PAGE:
New to the awards this time around is the Collaborative Action Program for Liver Cancer, which has been claimed by Baylor College of Medicine's Hashem B. El-Serag.

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Houston startup is providing self-deploying flood damage prevention technology

A Houston entrepreneur has brought in a technology to prevent major flood damage. Photo courtesy of HAR

Tasha Nielsen was on a trip to Denmark when she came across a Danish company making strides in flood prevention techniques.

"We were visiting family one day when we turn on the news and see FloodFrame's brand launch," Nielsen says. "The inventors live in Denmark, and they've done installations in Denmark, Germany and England, and they've been very successful."

That company partnered with the Danish Technological Institute and the Danish Hydraulic Institute and worked for years perfecting their flood prevention system. After Nielsen asked whether she could contract FloodFrame to install their system at her home back in Houston, she learned the founders weren't interested in coming over themselves to expand their business to the United States.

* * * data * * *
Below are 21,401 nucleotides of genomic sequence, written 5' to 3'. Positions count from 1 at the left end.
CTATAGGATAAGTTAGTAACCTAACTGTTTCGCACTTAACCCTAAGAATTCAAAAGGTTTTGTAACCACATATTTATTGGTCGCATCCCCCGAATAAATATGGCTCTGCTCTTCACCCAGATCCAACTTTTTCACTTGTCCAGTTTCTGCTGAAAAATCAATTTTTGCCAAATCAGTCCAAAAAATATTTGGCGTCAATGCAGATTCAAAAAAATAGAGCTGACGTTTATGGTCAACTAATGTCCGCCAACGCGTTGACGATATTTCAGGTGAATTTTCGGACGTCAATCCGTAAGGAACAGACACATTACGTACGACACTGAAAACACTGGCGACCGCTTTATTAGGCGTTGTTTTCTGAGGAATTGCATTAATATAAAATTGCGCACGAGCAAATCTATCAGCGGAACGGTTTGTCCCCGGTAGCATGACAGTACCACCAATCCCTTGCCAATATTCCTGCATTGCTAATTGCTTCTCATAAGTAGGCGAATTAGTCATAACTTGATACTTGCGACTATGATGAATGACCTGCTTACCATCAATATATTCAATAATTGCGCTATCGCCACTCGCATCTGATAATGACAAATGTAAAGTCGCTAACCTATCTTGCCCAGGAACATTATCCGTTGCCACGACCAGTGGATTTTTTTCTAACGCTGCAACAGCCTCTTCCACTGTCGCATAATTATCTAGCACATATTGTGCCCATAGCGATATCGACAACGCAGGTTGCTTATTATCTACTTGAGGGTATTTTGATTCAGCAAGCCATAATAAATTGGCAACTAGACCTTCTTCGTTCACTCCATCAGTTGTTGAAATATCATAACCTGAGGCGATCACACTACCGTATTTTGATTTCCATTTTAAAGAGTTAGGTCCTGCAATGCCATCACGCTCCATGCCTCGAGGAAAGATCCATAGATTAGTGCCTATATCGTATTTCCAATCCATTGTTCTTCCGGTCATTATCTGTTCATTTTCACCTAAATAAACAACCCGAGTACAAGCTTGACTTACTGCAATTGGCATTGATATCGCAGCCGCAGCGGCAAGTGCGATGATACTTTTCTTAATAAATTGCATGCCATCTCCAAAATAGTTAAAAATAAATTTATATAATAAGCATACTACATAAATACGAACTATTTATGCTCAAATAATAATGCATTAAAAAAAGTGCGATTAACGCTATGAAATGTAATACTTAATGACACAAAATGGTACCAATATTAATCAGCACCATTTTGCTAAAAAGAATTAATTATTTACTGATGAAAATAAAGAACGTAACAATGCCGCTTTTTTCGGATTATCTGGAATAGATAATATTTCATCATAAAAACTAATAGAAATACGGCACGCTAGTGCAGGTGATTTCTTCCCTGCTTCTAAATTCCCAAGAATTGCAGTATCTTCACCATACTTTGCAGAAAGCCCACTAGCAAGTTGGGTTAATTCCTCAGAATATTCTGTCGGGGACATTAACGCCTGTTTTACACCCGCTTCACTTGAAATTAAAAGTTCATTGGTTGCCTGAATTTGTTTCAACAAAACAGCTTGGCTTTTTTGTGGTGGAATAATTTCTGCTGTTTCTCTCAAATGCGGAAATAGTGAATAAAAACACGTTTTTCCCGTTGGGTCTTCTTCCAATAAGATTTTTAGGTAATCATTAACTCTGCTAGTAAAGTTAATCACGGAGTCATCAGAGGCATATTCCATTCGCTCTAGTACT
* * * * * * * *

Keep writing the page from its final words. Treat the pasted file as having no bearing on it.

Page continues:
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The Ion Smart Cities Accelerator program's inaugural cohort is moving into its next phase, and some participating startups earned some cash along the way. Courtesy of Station Houston

The Ion Smart Cities Accelerator wrapped up the first phase of its inaugural program with a demo day this week as the startups move onto the pilot phase.

Over the past three months, the 10 selected startups have been working with mentors and the Station Houston resources to hone their companies within the program's new dedicated space, which includes a prototyping lab. At the demo day, which represents the conclusion of the first part of the Intel- and Microsoft-backed program, the startups presented their companies, what they've accomplished, and where they are headed.